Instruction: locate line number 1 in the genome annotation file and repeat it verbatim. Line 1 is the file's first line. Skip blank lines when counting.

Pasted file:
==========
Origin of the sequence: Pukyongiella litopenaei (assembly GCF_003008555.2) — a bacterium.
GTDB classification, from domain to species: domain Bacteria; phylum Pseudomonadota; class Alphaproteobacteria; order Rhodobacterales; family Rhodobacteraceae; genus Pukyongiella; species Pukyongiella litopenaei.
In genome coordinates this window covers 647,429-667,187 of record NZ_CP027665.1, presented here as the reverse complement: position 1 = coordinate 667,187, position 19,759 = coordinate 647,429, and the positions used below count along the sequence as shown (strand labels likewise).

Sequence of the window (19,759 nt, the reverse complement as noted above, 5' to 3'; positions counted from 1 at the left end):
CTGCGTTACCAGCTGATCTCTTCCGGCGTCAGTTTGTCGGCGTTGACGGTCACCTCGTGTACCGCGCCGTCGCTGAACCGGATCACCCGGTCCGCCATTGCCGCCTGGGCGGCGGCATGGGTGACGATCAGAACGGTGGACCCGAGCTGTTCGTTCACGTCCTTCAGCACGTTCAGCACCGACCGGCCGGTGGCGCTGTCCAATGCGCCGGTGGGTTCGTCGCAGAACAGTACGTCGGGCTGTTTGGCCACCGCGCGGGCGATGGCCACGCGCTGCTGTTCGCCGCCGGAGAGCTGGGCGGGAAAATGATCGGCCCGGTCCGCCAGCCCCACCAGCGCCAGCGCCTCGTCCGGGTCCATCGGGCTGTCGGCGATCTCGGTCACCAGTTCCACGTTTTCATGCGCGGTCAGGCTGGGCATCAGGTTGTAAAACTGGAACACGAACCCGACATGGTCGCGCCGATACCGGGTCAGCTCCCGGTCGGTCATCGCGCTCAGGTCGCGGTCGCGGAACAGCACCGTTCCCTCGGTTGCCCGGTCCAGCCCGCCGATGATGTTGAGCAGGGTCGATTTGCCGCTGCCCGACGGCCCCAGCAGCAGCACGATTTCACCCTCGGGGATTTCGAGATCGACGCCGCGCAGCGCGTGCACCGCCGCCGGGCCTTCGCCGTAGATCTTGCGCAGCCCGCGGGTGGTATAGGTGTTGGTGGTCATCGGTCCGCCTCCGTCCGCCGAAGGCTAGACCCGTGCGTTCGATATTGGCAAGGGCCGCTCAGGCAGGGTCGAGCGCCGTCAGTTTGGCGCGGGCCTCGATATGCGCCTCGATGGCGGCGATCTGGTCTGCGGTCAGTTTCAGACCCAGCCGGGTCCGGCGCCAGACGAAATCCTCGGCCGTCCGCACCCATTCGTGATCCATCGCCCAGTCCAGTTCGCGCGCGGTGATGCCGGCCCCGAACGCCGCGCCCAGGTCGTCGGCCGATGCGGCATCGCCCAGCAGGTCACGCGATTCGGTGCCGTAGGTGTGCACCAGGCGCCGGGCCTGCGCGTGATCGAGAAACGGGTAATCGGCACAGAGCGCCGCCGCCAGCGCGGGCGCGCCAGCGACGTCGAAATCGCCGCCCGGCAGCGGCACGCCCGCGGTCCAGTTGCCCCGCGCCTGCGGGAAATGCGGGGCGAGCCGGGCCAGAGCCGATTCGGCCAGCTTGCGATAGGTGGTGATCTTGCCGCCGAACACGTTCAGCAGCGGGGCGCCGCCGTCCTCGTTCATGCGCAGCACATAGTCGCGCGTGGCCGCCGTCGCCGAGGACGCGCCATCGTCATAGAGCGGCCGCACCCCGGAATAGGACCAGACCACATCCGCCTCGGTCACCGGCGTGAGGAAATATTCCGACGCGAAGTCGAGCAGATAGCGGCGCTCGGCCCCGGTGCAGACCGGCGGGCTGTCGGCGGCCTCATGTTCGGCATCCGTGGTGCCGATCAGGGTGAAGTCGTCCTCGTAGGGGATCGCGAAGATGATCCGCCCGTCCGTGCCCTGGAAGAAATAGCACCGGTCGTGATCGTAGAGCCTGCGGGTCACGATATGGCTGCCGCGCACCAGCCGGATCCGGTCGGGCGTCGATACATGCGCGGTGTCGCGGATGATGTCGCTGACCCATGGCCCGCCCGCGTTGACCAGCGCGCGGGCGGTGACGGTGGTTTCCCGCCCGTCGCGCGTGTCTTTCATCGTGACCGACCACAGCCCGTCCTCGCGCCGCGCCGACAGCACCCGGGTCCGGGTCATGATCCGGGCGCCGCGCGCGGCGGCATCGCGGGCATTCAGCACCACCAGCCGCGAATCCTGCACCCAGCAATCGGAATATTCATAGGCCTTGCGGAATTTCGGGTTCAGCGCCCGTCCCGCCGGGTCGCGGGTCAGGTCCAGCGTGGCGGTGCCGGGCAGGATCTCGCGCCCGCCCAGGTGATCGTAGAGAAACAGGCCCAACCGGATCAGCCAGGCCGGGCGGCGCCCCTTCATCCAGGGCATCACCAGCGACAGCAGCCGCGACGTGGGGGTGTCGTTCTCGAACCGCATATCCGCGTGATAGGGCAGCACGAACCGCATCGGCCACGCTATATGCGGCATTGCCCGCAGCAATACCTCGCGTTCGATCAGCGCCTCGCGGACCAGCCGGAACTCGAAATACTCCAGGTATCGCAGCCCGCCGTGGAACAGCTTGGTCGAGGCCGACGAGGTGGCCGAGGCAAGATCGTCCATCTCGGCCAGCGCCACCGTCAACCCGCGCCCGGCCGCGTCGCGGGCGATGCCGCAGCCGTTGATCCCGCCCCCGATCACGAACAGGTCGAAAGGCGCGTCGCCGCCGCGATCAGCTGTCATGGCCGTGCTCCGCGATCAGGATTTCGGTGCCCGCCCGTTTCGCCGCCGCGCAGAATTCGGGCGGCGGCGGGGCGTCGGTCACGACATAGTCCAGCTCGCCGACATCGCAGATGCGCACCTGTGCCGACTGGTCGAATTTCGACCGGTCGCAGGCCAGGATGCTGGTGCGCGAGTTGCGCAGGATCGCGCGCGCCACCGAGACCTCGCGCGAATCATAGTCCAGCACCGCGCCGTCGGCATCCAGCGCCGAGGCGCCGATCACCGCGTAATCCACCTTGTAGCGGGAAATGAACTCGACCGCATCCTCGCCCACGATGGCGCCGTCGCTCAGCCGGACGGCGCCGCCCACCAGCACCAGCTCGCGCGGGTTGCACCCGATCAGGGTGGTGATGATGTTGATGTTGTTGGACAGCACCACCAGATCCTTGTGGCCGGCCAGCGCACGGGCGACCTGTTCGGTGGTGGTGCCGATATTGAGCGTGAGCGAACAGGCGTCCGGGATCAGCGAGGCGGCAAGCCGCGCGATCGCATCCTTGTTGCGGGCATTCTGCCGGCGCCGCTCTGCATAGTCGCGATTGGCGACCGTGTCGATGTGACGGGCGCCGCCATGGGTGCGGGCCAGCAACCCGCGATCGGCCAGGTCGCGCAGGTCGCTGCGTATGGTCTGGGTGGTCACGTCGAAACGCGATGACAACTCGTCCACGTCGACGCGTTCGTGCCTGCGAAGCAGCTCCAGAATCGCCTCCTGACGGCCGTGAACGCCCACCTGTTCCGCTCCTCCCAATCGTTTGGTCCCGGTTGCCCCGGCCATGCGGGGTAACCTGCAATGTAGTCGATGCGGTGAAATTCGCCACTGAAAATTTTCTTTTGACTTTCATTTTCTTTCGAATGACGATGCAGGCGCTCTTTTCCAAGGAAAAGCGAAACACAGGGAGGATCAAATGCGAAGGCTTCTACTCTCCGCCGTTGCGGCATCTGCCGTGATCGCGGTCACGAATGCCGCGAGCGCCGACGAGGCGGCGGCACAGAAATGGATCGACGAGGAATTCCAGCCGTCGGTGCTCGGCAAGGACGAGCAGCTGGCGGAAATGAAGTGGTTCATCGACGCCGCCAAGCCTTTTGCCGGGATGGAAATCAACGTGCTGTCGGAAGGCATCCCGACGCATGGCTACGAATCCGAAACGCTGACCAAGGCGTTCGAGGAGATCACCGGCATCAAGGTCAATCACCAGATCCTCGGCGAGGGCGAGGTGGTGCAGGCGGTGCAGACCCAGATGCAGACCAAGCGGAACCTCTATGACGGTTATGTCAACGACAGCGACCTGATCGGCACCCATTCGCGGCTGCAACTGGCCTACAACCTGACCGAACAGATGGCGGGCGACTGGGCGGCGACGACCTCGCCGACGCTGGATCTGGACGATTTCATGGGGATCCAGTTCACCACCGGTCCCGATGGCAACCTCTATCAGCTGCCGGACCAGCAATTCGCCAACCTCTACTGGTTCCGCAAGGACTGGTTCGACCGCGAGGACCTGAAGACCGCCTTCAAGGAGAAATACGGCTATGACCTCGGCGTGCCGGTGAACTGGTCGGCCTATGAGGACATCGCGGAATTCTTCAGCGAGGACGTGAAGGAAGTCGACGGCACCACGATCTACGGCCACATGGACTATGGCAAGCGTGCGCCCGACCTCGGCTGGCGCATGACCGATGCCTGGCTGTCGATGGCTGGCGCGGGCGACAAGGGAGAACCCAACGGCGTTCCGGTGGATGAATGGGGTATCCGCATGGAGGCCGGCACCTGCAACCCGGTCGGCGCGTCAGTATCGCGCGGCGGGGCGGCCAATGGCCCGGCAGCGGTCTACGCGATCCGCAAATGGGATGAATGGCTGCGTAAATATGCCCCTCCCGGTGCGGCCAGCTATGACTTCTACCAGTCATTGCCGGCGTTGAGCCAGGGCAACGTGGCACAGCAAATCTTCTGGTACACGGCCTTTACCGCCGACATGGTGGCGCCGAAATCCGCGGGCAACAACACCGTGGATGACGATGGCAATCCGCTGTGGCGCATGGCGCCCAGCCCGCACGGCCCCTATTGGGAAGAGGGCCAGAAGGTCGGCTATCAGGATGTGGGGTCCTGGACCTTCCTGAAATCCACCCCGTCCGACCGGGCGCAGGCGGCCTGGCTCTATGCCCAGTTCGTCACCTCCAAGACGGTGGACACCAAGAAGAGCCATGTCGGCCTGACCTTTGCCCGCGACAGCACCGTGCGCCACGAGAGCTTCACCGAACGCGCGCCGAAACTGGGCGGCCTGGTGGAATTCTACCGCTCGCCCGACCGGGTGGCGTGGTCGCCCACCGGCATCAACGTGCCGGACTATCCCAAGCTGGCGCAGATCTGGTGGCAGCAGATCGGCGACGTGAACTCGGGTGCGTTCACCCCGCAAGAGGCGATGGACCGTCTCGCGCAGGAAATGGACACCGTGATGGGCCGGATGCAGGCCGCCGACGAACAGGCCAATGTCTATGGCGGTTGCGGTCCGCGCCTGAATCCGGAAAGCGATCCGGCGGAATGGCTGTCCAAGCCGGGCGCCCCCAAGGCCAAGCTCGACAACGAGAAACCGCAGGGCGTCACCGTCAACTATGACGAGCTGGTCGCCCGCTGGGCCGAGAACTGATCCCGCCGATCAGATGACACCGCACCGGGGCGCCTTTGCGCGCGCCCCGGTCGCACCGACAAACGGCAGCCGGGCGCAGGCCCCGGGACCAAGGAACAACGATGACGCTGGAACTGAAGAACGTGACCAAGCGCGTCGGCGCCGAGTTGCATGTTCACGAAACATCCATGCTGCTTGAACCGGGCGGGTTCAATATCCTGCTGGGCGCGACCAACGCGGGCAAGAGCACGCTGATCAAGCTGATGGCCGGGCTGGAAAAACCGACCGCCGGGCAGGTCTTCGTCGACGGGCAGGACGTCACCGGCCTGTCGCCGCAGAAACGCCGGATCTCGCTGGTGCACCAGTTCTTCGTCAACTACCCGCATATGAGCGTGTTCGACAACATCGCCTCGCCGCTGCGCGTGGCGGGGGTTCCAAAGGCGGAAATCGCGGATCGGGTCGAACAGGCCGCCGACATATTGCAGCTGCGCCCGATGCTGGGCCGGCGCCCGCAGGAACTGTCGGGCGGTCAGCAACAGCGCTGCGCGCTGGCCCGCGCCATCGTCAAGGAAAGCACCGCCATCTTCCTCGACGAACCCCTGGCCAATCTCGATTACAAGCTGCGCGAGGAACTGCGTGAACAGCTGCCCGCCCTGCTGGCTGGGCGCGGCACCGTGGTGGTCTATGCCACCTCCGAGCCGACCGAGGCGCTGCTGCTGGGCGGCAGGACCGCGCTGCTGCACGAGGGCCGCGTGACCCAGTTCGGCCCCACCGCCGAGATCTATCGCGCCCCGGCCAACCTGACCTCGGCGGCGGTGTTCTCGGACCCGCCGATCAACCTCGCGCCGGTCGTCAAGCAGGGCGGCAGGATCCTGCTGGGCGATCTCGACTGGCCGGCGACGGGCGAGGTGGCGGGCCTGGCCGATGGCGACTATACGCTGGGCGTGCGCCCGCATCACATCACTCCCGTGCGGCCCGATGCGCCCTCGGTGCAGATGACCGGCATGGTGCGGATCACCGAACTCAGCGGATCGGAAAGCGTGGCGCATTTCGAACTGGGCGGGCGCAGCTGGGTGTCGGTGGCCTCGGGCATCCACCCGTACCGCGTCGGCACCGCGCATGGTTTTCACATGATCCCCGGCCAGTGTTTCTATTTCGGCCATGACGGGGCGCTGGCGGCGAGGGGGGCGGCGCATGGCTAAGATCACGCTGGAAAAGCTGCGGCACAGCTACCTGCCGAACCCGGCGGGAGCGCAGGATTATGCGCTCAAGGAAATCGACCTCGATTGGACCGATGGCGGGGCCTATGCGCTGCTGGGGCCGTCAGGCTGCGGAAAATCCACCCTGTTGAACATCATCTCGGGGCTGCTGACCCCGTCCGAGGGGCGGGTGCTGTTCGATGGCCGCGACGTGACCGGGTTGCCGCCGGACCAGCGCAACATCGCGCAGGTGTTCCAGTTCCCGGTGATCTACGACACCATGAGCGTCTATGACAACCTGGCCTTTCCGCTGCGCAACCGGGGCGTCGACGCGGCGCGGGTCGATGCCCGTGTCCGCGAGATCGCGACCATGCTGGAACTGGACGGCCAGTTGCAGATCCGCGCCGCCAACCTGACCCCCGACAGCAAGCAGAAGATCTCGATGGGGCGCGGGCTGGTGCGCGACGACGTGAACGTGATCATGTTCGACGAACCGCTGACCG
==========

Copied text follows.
Origin of the sequence: Pukyongiella litopenaei (assembly GCF_003008555.2) — a bacterium.